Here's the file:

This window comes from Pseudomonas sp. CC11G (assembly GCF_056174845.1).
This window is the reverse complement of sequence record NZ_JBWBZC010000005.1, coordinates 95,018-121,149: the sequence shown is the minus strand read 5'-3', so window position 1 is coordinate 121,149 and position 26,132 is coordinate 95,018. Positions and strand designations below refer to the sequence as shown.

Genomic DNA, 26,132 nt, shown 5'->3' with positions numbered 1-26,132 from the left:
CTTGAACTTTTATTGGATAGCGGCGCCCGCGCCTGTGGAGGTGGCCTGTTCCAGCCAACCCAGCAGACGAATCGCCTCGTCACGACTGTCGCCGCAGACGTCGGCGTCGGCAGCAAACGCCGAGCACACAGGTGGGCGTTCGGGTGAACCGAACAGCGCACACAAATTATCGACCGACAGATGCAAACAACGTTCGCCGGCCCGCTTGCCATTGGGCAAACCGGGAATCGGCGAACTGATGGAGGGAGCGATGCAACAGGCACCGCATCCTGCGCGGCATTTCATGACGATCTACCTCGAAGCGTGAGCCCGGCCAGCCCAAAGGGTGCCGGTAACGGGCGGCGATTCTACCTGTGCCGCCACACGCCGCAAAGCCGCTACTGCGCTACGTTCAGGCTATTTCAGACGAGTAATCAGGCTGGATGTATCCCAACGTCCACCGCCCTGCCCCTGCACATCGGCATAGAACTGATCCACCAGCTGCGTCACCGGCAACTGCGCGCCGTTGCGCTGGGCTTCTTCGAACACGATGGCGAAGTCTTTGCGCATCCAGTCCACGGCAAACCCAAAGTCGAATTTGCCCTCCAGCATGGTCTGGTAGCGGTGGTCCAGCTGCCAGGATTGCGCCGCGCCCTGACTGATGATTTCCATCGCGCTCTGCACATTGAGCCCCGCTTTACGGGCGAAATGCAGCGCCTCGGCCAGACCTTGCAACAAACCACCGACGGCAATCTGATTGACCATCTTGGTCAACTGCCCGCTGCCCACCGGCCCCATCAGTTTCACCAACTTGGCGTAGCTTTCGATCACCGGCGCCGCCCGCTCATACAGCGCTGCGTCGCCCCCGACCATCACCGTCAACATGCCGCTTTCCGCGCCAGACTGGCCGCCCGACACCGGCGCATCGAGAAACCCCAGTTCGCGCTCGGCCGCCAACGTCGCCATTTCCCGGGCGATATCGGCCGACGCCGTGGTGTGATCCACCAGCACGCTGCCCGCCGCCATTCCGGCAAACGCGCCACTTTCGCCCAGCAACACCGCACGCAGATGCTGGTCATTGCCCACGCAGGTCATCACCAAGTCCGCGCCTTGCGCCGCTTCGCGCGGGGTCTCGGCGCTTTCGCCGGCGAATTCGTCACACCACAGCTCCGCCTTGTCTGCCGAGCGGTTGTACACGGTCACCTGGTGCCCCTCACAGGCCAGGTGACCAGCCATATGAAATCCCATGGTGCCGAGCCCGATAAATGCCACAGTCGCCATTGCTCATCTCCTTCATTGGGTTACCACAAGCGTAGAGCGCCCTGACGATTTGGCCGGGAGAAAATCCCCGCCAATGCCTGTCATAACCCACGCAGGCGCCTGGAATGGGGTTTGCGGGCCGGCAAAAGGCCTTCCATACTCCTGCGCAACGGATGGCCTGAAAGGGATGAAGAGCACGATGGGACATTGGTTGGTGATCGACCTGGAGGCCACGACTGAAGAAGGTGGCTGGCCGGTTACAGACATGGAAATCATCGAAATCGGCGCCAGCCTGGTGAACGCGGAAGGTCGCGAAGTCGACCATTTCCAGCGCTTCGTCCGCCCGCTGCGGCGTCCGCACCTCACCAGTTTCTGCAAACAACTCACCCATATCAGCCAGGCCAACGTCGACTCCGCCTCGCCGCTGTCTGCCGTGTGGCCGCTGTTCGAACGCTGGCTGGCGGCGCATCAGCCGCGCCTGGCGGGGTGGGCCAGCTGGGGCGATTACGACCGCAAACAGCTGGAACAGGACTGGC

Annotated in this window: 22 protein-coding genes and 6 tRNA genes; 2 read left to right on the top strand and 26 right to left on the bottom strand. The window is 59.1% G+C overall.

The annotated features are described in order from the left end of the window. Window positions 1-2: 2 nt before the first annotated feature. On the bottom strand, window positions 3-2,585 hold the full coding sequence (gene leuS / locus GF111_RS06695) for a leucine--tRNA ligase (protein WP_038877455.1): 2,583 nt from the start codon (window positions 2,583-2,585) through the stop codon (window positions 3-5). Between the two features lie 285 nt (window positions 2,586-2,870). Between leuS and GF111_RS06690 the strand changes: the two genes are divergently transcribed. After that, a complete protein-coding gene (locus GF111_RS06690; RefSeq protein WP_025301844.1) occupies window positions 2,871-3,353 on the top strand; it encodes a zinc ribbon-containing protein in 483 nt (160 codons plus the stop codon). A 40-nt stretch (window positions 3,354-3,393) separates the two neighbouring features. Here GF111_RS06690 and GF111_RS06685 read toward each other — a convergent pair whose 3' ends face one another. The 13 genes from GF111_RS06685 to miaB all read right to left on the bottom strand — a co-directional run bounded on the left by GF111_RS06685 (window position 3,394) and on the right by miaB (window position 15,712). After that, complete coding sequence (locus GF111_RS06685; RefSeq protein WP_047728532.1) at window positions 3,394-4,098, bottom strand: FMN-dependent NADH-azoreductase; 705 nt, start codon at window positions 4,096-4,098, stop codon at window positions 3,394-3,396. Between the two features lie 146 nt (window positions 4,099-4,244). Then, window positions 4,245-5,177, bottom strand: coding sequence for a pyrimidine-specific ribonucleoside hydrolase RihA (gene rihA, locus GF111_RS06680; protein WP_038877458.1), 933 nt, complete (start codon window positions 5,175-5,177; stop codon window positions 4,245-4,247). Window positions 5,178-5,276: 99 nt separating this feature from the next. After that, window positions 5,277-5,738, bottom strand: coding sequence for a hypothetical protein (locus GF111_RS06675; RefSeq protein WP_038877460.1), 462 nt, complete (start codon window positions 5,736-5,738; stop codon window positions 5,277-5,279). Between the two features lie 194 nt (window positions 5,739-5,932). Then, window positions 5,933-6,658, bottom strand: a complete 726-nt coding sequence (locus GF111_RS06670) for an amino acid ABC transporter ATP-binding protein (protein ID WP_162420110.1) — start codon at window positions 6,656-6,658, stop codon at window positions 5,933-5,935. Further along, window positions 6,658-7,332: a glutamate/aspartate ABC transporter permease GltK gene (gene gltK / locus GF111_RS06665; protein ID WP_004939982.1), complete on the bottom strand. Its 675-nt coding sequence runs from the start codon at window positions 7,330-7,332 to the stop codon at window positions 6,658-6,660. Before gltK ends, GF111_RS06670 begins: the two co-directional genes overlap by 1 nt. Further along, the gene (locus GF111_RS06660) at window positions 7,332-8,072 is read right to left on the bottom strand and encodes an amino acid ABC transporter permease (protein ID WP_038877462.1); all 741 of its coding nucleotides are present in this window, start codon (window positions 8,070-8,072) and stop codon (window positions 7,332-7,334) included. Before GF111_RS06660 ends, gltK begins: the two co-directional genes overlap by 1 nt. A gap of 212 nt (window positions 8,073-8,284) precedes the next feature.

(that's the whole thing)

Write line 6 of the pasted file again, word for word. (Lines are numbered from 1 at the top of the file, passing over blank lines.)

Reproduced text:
The annotated features are described in order from the left end of the window. Window positions 1-2: 2 nt before the first annotated feature. On the bottom strand, window positions 3-2,585 hold the full coding sequence (gene leuS / locus GF111_RS06695) for a leucine--tRNA ligase (protein WP_038877455.1): 2,583 nt from the start codon (window positions 2,583-2,585) through the stop codon (window positions 3-5). Between the two features lie 285 nt (window positions 2,586-2,870). Between leuS and GF111_RS06690 the strand changes: the two genes are divergently transcribed. After that, a complete protein-coding gene (locus GF111_RS06690; RefSeq protein WP_025301844.1) occupies window positions 2,871-3,353 on the top strand; it encodes a zinc ribbon-containing protein in 483 nt (160 codons plus the stop codon). A 40-nt stretch (window positions 3,354-3,393) separates the two neighbouring features. Here GF111_RS06690 and GF111_RS06685 read toward each other — a convergent pair whose 3' ends face one another. The 13 genes from GF111_RS06685 to miaB all read right to left on the bottom strand — a co-directional run bounded on the left by GF111_RS06685 (window position 3,394) and on the right by miaB (window position 15,712). After that, complete coding sequence (locus GF111_RS06685; RefSeq protein WP_047728532.1) at window positions 3,394-4,098, bottom strand: FMN-dependent NADH-azoreductase; 705 nt, start codon at window positions 4,096-4,098, stop codon at window positions 3,394-3,396. Between the two features lie 146 nt (window positions 4,099-4,244). Then, window positions 4,245-5,177, bottom strand: coding sequence for a pyrimidine-specific ribonucleoside hydrolase RihA (gene rihA, locus GF111_RS06680; protein WP_038877458.1), 933 nt, complete (start codon window positions 5,175-5,177; stop codon window positions 4,245-4,247). Window positions 5,178-5,276: 99 nt separating this feature from the next. After that, window positions 5,277-5,738, bottom strand: coding sequence for a hypothetical protein (locus GF111_RS06675; RefSeq protein WP_038877460.1), 462 nt, complete (start codon window positions 5,736-5,738; stop codon window positions 5,277-5,279). Between the two features lie 194 nt (window positions 5,739-5,932). Then, window positions 5,933-6,658, bottom strand: a complete 726-nt coding sequence (locus GF111_RS06670) for an amino acid ABC transporter ATP-binding protein (protein ID WP_162420110.1) — start codon at window positions 6,656-6,658, stop codon at window positions 5,933-5,935. Further along, window positions 6,658-7,332: a glutamate/aspartate ABC transporter permease GltK gene (gene gltK / locus GF111_RS06665; protein ID WP_004939982.1), complete on the bottom strand. Its 675-nt coding sequence runs from the start codon at window positions 7,330-7,332 to the stop codon at window positions 6,658-6,660. Before gltK ends, GF111_RS06670 begins: the two co-directional genes overlap by 1 nt. Further along, the gene (locus GF111_RS06660) at window positions 7,332-8,072 is read right to left on the bottom strand and encodes an amino acid ABC transporter permease (protein ID WP_038877462.1); all 741 of its coding nucleotides are present in this window, start codon (window positions 8,070-8,072) and stop codon (window positions 7,332-7,334) included. Before GF111_RS06660 ends, gltK begins: the two co-directional genes overlap by 1 nt. A gap of 212 nt (window positions 8,073-8,284) precedes the next feature.